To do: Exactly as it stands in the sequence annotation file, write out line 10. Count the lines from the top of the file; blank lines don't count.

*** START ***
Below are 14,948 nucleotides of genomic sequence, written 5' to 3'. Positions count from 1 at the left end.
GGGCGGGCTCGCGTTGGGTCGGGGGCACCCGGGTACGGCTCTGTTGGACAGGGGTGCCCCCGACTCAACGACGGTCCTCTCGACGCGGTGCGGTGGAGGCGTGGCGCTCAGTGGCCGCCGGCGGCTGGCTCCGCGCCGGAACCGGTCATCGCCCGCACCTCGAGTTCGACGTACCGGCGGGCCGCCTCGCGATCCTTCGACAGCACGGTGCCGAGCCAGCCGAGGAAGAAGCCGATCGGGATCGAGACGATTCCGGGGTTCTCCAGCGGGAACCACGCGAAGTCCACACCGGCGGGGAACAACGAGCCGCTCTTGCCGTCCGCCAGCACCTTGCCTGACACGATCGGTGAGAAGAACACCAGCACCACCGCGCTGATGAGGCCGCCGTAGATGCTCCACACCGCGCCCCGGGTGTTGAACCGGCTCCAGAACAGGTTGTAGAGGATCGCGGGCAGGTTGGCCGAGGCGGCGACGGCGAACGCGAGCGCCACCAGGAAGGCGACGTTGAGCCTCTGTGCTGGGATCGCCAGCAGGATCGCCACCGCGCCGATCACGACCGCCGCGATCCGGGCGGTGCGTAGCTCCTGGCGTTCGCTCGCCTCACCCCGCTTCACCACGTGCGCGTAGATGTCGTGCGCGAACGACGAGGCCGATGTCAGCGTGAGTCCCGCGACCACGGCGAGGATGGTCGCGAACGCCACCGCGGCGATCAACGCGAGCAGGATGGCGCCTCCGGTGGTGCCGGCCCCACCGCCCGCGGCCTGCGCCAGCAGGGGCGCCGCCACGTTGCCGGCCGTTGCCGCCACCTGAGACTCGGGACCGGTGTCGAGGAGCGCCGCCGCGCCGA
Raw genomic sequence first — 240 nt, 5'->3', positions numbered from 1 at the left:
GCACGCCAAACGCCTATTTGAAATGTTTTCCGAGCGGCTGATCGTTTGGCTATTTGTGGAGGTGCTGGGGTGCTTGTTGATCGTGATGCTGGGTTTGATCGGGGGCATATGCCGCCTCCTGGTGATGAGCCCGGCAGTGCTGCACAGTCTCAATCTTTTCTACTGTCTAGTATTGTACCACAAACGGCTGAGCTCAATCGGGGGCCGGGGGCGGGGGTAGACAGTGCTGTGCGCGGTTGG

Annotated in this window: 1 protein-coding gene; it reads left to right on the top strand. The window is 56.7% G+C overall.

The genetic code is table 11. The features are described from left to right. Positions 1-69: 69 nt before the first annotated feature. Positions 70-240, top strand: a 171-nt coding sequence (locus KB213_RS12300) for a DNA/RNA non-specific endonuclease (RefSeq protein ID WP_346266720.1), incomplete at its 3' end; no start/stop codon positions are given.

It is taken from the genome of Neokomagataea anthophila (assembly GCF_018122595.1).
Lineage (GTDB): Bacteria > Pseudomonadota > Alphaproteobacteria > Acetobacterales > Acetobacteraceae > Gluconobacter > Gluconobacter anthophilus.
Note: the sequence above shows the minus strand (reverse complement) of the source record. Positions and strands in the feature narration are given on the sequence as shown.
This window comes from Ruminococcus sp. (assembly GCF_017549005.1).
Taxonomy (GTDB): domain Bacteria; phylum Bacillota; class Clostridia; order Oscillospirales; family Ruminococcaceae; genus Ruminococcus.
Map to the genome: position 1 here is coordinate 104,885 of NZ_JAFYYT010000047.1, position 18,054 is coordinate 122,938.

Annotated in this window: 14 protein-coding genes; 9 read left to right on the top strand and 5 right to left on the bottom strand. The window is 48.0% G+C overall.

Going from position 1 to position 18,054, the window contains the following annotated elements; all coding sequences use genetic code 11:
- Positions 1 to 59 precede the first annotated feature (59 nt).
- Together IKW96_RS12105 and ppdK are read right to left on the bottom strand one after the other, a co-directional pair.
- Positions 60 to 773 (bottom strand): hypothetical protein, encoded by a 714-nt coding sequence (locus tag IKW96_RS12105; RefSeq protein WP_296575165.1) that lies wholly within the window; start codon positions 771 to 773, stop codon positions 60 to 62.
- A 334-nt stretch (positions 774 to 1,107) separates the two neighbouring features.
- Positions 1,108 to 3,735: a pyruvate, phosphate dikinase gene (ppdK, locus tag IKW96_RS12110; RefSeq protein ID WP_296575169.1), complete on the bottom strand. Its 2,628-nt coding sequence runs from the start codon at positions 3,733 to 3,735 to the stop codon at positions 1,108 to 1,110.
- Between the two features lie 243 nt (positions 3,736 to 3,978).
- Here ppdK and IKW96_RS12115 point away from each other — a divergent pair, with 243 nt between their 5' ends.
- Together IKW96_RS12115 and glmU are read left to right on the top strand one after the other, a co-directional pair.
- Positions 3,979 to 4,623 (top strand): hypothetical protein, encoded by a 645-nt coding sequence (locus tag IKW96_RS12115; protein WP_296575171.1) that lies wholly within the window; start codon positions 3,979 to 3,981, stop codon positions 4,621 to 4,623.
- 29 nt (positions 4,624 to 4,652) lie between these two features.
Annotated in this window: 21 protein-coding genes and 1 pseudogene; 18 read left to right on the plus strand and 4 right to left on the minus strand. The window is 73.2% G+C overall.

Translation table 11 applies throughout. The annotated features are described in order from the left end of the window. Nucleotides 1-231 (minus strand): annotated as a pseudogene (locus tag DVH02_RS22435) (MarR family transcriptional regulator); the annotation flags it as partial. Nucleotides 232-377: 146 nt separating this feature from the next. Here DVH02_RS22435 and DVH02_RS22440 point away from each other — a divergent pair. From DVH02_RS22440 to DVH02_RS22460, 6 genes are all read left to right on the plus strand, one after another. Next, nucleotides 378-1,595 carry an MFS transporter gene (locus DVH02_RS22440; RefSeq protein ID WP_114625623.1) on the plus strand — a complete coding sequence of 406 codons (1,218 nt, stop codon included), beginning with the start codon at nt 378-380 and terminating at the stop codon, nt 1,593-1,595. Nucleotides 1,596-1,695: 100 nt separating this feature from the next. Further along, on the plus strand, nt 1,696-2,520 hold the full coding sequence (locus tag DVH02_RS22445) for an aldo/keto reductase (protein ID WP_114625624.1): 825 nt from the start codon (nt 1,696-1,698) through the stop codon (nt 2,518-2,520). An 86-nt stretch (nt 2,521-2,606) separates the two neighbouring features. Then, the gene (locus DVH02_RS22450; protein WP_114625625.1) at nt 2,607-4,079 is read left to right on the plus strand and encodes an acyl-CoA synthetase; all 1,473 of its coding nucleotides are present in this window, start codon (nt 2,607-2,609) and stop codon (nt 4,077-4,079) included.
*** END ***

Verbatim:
This window comes from Ruminococcus sp. (assembly GCF_017549005.1).